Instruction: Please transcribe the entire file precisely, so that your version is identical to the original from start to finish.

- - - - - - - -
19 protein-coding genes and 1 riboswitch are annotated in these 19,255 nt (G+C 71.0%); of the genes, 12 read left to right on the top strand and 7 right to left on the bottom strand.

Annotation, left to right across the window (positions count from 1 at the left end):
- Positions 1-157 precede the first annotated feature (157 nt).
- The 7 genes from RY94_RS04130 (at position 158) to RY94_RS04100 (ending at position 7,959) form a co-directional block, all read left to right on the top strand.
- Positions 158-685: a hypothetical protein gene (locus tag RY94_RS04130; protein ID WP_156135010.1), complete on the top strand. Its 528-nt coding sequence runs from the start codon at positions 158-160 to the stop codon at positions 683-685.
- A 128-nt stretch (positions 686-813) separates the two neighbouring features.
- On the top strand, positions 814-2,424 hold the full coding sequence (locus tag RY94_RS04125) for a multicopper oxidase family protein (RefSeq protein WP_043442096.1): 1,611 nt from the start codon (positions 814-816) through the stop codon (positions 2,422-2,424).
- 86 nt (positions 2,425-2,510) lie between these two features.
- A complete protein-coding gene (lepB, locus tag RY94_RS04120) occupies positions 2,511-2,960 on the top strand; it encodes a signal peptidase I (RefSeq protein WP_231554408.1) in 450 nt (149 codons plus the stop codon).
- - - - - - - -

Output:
19 protein-coding genes and 1 riboswitch are annotated in these 19,255 nt (G+C 71.0%); of the genes, 12 read left to right on the top strand and 7 right to left on the bottom strand.

Annotation, left to right across the window (positions count from 1 at the left end):
- Positions 1-157 precede the first annotated feature (157 nt).
- The 7 genes from RY94_RS04130 (at position 158) to RY94_RS04100 (ending at position 7,959) form a co-directional block, all read left to right on the top strand.
- Positions 158-685: a hypothetical protein gene (locus tag RY94_RS04130; protein ID WP_156135010.1), complete on the top strand. Its 528-nt coding sequence runs from the start codon at positions 158-160 to the stop codon at positions 683-685.
- A 128-nt stretch (positions 686-813) separates the two neighbouring features.
- On the top strand, positions 814-2,424 hold the full coding sequence (locus tag RY94_RS04125) for a multicopper oxidase family protein (RefSeq protein WP_043442096.1): 1,611 nt from the start codon (positions 814-816) through the stop codon (positions 2,422-2,424).
- 86 nt (positions 2,425-2,510) lie between these two features.
- A complete protein-coding gene (lepB, locus tag RY94_RS04120) occupies positions 2,511-2,960 on the top strand; it encodes a signal peptidase I (RefSeq protein WP_231554408.1) in 450 nt (149 codons plus the stop codon).